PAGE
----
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Tutorial of the Month: "Galaxy 101", selected by Yvan Le Bras

The Galaxy community is developing and maintaining a collection of tutorials that are designed to be interactive and are built around Galaxy: https://training.galaxyproject.org. These tutorials can be used for learning and teaching how to use Galaxy for general data analysis, and for learning/teaching specific domains such as assembly and differential gene expression analysis with RNA-Seq data. These materials are targetting both self-paced individual learners and instructors.

To help highlight our tutorials and the training effort of the community, a member of the community will select every month one tutorial and explains in the Galactic Blog why they select this tutorial.

Galaxy 101

This month, the Galaxy contributor of the Month!, Yvan Le Bras, selects and presents a tutorial: "Galaxy 101", from the topic "Introduction to Galaxy Analyses":

galaxy101 screenshot

The full version is available on the training website: http://training.galaxyproject.org/topics/introduction/tutorials/galaxy-intro-101/tutorial.html

Yvan, we are looking forward to learn more about your choice!

We learn about you and Galaxy in the Galaxy contributor of the Month! post. Can you do a small recap here?

Since 2010, the year I discovered Galaxy, I obtained my PhD, begun to focus on Bioinformatics/Biostatistics through NGS and proteomics approaches, animated a western France Galaxy group of users, given dozens of hours of Galaxy training, created the French CeSGO e-Science Center, co-founded the Enancio start-up and finally returned to my first love, Ecology and biodiversity conservation through the birth of Galaxy-E initiative thanks to the national "65 Millions d'observateurs" project dedicated to facilitate and extend participation into citizen science projects and now coordinating the national "Pôle national de données de biodiversité" French Research Infrastructure. A big sentence isn't it ;) And... this is the view from my office:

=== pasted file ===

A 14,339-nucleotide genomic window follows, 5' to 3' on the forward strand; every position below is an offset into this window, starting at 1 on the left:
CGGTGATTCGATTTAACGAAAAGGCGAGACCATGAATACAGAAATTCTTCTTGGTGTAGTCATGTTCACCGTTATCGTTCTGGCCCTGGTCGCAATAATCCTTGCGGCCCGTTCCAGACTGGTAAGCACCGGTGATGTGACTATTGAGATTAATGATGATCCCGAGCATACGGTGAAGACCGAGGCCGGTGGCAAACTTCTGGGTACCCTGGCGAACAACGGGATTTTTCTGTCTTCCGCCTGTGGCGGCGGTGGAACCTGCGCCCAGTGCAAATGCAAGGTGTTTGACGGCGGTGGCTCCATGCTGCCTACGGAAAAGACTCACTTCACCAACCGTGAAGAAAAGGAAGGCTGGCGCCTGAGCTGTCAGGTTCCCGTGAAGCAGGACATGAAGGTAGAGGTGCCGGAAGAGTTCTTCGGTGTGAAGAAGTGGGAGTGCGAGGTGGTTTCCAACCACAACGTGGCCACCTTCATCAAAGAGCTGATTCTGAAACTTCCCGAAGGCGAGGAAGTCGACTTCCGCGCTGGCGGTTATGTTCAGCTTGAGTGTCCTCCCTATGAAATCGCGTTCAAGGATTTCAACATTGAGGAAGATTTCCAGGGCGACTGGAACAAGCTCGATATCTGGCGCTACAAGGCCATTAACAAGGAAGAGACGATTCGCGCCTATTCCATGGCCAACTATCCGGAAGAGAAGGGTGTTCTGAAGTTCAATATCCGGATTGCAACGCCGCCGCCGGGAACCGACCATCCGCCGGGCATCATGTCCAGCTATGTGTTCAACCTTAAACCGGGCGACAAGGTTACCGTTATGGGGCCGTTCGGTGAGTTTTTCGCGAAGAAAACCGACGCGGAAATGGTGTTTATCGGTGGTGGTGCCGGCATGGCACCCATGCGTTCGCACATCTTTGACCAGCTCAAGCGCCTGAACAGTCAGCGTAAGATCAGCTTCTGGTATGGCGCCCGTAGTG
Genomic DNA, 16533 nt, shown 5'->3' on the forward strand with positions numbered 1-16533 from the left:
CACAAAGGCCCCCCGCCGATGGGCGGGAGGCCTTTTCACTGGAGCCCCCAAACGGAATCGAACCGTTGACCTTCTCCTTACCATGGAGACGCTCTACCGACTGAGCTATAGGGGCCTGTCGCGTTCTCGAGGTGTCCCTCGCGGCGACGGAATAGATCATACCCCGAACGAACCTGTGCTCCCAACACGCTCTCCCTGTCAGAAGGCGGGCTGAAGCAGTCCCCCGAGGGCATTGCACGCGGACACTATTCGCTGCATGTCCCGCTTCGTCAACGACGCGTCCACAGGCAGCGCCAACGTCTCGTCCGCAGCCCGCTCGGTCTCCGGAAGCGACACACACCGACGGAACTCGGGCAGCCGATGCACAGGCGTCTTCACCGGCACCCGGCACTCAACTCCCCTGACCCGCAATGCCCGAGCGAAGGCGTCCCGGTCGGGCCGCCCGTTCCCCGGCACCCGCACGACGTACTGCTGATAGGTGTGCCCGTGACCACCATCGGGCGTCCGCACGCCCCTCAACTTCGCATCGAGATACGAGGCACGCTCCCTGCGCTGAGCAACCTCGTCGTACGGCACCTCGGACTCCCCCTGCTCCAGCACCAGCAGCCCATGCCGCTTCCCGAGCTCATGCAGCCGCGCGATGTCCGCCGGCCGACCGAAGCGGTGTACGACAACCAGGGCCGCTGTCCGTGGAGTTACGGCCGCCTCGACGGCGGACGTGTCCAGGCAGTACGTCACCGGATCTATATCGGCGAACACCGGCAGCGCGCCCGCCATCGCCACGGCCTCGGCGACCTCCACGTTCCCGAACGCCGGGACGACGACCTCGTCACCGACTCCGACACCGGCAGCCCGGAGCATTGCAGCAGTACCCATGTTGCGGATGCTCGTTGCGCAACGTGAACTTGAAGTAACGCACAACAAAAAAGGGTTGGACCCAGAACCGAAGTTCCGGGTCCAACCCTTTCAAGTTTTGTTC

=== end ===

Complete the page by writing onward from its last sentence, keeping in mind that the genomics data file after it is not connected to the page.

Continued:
Galaxy-E window

Can you tell us a little about yourself and your relationship to training?

Since my PhD, I'm convinced that training is a key element for science to go faster and further. My first try in 2011 was the creation of a 2 days thematic school on integrative biology... This was a success in the way that this event confirmed the importance of training and putting people, from different domains, from differnet level of skills, exchanging together in good spirits! 2012 was the creation of the western France Galaxy user group, named GUGGO, and the begining of periodic training sessions on unix, SGE, and most importantly introduction to Galaxy, RNAseq data analysis with Galaxy and finally RADseq data treatment with Galaxy, in total I counted 110 hours in 4 years!

Why have you selected this particular tutorial as the tutorial of the month?

I gave something like 30 Galaxy training sessions, always beginning by this introductory tutorial, and this fundamental question:

Which exon has the highest density of SNPs on human chromosome 22?

Writing these lines, I can see Cyril (Monjeaud), with whom I gave almost all the training sessions, face expression as it was always like a game to me to transform this "simple" question into a fundamental research one! Concretly, this is a perfect manner to introduce Galaxy functionnalities, interest, using a "simple" few-steps workflow, dealing with remote datasets, well known data banks (here UCSC), and basic but so important and powerfull pre-processing/filtering tools! For sure kind of tools that a lot of people use on the ~every-day lab life!

Another important point, as instructor, is that datasets are very small, so it's easy to treat it rapidly, even on a training session with 20 people. As I was using this tuto as a basis to introduce all/major Galaxy functionalities, I can remember that the introductory session was something like 1.5h in 2013, and 2.5h in 2016, showing the incredible dynamic there is on Galaxy project and functionalities improvement.

Thanks to Yvan for selecting this tutorial and answering our questions. We would like also to thank Björn Grüning, Clemens Blank, Anton Nekrutenko, Nicola Soranzo, Anne Pajon and Saskia Hiltemann who developed and contributed to this tutorial.

We recommend warmly to go through this nice tutorial, using it for self-learning or during workshops. Enjoy it!